We’re all likely aware of the dangers of smoking cigarettes. There are countless controversial advertisements, warnings, people, and organizations arguing back and forth about just how unhealthy smoking is. But the focus is solely on humans. Yes, humans are the ones doing the smoking, but you’ve likely heard about how second- and third-hand smoke harms children and other non-smokers that are exposed. This also stands true for our pets. While we’re not here to discuss whether you should or shouldn’t smoke cigarettes, we are dedicated to the health and well-being of pets all over the world and want to share the important dangers of second-and third-hand smoke.
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#1 – Respiratory Infections
Dogs exposed to second- and third-hand cigarette smoke are at an increased risk of developing respiratory infections. Just like with humans, cigarette smoke deposits the same chemicals and toxins into your dog’s respiratory tract. Exposure to second- and third-hand smoke can cause and exacerbate conditions like bronchitis and asthma. Dogs may have a difficult time overcoming these ailments because of their continued exposure.
According to veterinarian Dr. Karen Becker, “Animals with asthma or bronchitis may have difficulties controlling their disease. A lot of vets, even though not much literature is published to prove that, would tell you that they have seen similar experiences. The owner quit smoking and the pet’s lung problems or disease improved.”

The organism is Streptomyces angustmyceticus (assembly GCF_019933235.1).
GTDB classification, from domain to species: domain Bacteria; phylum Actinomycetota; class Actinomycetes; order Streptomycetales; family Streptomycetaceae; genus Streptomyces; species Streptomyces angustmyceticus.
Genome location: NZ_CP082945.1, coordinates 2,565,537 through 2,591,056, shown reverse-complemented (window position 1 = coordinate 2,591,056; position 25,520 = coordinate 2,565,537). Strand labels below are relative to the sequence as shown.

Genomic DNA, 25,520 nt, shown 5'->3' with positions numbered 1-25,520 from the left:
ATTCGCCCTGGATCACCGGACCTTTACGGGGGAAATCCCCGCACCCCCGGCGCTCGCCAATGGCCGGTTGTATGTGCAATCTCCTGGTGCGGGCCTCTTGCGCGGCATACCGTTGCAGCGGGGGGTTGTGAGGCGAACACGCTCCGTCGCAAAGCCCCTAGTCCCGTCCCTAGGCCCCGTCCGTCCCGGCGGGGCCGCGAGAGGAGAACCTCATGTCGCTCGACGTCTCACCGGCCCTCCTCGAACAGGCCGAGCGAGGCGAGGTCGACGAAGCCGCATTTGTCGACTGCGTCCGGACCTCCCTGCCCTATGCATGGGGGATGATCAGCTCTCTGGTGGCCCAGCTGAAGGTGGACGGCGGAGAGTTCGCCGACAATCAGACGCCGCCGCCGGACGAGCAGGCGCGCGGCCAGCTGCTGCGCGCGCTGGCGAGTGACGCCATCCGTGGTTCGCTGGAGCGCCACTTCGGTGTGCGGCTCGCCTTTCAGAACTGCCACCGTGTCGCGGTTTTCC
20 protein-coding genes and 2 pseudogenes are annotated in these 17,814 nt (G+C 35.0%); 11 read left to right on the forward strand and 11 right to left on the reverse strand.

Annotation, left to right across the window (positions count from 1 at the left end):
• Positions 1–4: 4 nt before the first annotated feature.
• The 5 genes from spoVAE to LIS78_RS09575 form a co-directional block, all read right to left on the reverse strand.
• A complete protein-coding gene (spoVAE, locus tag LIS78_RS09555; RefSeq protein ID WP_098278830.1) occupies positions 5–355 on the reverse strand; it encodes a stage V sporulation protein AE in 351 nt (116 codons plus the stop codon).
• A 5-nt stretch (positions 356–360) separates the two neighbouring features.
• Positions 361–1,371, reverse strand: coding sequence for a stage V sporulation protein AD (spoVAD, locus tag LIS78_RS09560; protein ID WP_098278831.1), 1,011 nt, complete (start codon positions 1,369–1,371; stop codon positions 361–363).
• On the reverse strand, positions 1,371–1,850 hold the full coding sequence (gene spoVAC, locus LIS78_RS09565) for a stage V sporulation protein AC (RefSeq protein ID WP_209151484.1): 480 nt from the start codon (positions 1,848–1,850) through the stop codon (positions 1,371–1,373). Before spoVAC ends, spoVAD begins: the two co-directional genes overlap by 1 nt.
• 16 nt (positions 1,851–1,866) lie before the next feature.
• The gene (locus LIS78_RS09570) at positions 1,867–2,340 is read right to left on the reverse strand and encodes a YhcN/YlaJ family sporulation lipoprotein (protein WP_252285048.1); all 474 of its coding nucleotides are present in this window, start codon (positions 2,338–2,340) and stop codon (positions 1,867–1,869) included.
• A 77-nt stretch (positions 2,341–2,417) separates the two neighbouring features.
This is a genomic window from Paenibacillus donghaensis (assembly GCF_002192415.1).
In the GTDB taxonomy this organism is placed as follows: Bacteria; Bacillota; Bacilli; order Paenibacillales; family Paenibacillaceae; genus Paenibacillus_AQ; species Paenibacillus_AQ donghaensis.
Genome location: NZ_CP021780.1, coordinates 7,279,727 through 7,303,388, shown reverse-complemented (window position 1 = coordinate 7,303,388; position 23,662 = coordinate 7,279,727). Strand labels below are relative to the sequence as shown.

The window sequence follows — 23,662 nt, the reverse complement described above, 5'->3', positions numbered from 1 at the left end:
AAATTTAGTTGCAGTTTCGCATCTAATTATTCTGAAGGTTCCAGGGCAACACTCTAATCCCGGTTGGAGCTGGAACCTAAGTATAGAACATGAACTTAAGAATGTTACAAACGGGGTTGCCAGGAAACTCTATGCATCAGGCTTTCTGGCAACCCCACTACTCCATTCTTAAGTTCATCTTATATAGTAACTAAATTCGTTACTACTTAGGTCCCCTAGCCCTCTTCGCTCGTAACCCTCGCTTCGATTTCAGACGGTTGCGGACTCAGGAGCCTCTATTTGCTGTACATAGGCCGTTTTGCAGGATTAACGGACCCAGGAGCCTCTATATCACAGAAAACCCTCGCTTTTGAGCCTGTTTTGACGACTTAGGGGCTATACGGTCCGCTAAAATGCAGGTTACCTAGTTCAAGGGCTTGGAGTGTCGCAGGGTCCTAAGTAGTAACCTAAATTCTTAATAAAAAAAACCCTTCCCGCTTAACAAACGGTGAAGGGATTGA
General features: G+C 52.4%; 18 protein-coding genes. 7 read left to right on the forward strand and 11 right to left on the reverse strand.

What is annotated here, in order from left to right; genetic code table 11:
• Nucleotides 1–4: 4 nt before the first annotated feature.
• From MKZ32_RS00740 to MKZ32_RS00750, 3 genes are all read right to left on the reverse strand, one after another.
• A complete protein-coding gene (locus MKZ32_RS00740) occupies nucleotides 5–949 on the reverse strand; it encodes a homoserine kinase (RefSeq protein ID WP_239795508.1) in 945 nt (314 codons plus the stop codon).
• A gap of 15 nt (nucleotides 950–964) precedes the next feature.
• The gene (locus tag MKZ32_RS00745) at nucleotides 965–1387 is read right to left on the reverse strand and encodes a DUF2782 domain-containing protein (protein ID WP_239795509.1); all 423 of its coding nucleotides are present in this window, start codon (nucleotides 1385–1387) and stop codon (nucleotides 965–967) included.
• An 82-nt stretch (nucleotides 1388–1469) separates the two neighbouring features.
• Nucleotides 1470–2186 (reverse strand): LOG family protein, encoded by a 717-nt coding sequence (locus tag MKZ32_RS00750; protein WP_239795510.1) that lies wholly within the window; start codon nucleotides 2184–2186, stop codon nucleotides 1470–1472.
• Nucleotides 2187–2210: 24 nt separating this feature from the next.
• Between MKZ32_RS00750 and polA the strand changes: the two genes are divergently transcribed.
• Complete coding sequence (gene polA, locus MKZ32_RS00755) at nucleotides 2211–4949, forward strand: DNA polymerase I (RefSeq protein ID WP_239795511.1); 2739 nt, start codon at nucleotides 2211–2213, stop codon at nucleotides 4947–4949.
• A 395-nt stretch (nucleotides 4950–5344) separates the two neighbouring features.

With respiratory ailments, dogs are at a higher risk for other issues as well. Chronic lung damage can occur, and left untreated, can greatly decrease your dog’s quality of life.
#2 – Other Ailments
Dogs exposed to cigarette smoke also have higher rates of allergic skin disease. Allergies plague many dogs for many different reasons, but second- and third-hand smoke can not only cause an allergic reaction, it can exacerbate the allergies your dog already has. Further, studies have shown that dogs with a common form of heart disease that come from smoking homes have a higher incidence of damage to heart blood vessels – also making their conditions much worse.
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#3 – Cancers
Perhaps the major reason smoking is frowned upon is the increased risk of cancer. But this risk doesn’t only apply to humans. In fact, second- and third-hand smoke puts our dogs at a higher risk for several different types of cancers.
Just like people, the incidence of lung cancer in dogs from smoking homes is much higher than that in dogs from non-smoking environments. Further, dogs exposed to cigarette smoke have a very high rate of nasal cancers. According to a 1998 Colorado State University study, dogs with long muzzles (think German Shepherd Dogs and Collies) suffered higher rates of nasal cancers and dogs with shorter muzzles (think Bulldogs and Boxers) had higher rates of lung cancers.
Regardless of the results, these cancers all have a very poor prognosis and will quickly shorten your dog’s life. The American Journal of Epidemiology found that dogs living in smoking homes have a 60% increased chance of developing lung cancer – a statistic that we just can’t ignore.